2018 was a tough year for investors, the worst year since the global financial crisis. So how do we feel about this and the subsequent reminders we have experienced more recently in 2019? Well – worried in a word. John Astrup, Investment Expert at Zurich Middle East talks about what investors can apply today from this summer’s FIFA Women’s world cup?
The easy availability of financial news (especially the scary kind) paired with the human tendency to overweight danger means that many investors worry and even panic at times of market volatility. Falling equity markets heighten emotion around the reducing paper value of our investments. The theoretical basis of this is prospect theory. Prospect theory, looks at how you and I make choices between different options or prospects – a key part of this is that we all tend to give losses more weight than gains, we are loss averse.
Quick example for you, so, if you gain $100 and lose $80, you’ll tend to focus on how much you lost, not on how much you gained, even though you came out $20 ahead. Focusing on the downside quite frankly stresses us out and puts us under duress.
For you football fans let’s consider investor behaviour mirrors that of a football goal keeper facing a penalty shoot-out. So let’s say it’s USA v Germany and Germany need to score the next penalty to win the match. You are the United States goalkeeper – Alyssa Naeher and have the nation’s hopes resting on your shoulders as the top ranked team at the World Cup.
You have three options as the goalkeeper, you can stay centre of the goal, you can dive to your right, or to your left. What do you do? A study found that in a penalty shootout, shots were divided almost equally between the middle, left and right of a goal. So how did goal keepers react? Were their efforts also divided equally?
In actual fact, goal keepers dove either to the right or the left 94% of the time. "Whether it's football or investing, we have a natural tendency to want to say that we did everything we could to get the best results. However, often you can get the best investing results by staying put".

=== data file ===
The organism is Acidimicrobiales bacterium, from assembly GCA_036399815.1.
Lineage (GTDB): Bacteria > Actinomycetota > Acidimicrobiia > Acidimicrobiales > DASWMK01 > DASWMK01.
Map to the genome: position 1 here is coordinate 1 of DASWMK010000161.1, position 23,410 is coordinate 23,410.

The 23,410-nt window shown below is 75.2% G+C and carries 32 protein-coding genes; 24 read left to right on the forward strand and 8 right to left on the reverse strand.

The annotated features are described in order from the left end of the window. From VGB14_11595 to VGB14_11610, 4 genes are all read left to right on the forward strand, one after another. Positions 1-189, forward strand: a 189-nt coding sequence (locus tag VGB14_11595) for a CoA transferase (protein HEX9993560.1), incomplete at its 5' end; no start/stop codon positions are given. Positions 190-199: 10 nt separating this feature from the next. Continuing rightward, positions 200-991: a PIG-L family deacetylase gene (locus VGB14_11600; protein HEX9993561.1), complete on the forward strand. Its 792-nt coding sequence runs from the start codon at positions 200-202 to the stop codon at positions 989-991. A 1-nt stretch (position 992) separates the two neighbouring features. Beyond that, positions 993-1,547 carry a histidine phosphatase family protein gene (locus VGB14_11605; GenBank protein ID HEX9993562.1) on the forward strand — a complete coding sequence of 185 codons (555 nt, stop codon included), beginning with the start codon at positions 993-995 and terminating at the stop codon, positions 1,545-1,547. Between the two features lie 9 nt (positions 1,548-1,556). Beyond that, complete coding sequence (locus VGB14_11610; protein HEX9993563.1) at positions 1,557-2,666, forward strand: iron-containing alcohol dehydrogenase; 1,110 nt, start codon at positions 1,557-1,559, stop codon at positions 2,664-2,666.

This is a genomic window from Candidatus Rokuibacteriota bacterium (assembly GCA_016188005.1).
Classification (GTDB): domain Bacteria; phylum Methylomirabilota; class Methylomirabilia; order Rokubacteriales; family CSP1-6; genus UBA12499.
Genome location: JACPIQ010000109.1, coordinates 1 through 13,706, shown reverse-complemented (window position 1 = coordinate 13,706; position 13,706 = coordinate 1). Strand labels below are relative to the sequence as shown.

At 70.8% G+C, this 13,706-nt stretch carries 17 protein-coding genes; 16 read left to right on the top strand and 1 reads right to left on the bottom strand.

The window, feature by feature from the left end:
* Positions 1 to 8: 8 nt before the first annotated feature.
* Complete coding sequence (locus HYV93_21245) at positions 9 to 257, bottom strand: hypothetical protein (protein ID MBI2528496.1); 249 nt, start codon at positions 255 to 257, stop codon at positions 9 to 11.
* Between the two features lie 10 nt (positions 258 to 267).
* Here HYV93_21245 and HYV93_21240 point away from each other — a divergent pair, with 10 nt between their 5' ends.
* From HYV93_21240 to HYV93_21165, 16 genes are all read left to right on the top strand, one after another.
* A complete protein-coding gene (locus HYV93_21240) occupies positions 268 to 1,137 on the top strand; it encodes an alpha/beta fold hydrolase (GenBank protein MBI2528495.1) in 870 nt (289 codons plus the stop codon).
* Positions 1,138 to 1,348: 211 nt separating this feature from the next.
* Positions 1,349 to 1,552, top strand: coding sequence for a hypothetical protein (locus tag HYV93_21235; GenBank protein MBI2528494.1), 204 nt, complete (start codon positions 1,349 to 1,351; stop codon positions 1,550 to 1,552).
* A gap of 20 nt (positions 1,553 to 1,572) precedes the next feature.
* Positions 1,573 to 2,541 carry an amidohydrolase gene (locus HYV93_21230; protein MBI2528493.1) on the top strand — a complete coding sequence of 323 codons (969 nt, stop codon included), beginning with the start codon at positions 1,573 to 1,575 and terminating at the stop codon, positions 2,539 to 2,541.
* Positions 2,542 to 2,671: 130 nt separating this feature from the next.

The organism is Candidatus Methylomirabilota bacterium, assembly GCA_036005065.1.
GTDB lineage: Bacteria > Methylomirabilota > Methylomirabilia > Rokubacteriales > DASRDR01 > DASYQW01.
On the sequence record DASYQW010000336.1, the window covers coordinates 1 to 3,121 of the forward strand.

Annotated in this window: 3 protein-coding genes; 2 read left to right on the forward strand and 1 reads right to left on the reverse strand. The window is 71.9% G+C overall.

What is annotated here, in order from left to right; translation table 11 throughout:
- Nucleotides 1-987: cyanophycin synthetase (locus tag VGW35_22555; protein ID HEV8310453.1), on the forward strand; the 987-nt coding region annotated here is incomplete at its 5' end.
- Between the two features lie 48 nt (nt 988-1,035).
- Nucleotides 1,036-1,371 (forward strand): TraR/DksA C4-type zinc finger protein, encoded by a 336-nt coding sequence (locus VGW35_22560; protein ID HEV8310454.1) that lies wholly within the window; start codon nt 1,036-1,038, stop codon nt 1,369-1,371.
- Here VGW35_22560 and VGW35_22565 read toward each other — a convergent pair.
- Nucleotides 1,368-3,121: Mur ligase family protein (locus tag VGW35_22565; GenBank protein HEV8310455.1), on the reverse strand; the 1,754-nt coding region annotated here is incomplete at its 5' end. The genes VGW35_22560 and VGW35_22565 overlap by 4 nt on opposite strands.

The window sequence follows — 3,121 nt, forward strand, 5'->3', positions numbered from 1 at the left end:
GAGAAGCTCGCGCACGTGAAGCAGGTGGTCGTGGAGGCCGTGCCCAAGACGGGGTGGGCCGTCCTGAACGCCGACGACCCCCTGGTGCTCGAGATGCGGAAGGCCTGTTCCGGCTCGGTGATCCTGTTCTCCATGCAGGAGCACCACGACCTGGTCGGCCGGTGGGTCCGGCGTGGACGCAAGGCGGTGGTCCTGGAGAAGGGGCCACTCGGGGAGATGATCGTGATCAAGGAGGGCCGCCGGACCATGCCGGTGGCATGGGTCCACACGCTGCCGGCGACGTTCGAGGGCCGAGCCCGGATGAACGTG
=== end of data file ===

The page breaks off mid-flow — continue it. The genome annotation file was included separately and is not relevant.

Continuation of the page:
Nobel Prize winner William Sharpe - father of the Sharpe ratio - found that investors trying to 'time the market’ (selling at the top of a market peak and buying again at the bottom of a market trough) needed to get their timing right 82% of the time to get a return equivalent to an investor who bought and did nothing.
William Sharpe also found that the vast majority of positive returns occurred in a small window of time so those investors trying to time the market were highly likely to avoid the good times as well as the bad.
So our top investing tip - never underestimate the power of doing nothing. This however goes against our ingrained human behaviour to fix things by taking action. We are taught from young that for every endeavour in life, more effort means more results. If you are trying to lose weight, you need to exercise more, if you want to learn more you need to read more books. But if you want to make more money as an investor - you should do less!
While this feels counter intuitive, history has shown that the best investors do just this. In fact, a Fidelity study in the US contacted all of their top investors to hear all about their secret investment techniques. When they reached out, they discovered these high performing investors had completely forgotten about their Fidelity accounts.
Investing is the easy part. The hard part is controlling our day to day behaviour. A financial professional can be both your behavioural coach and your asset manager. Start your journey towards a successful advice relationship with our handy guide.
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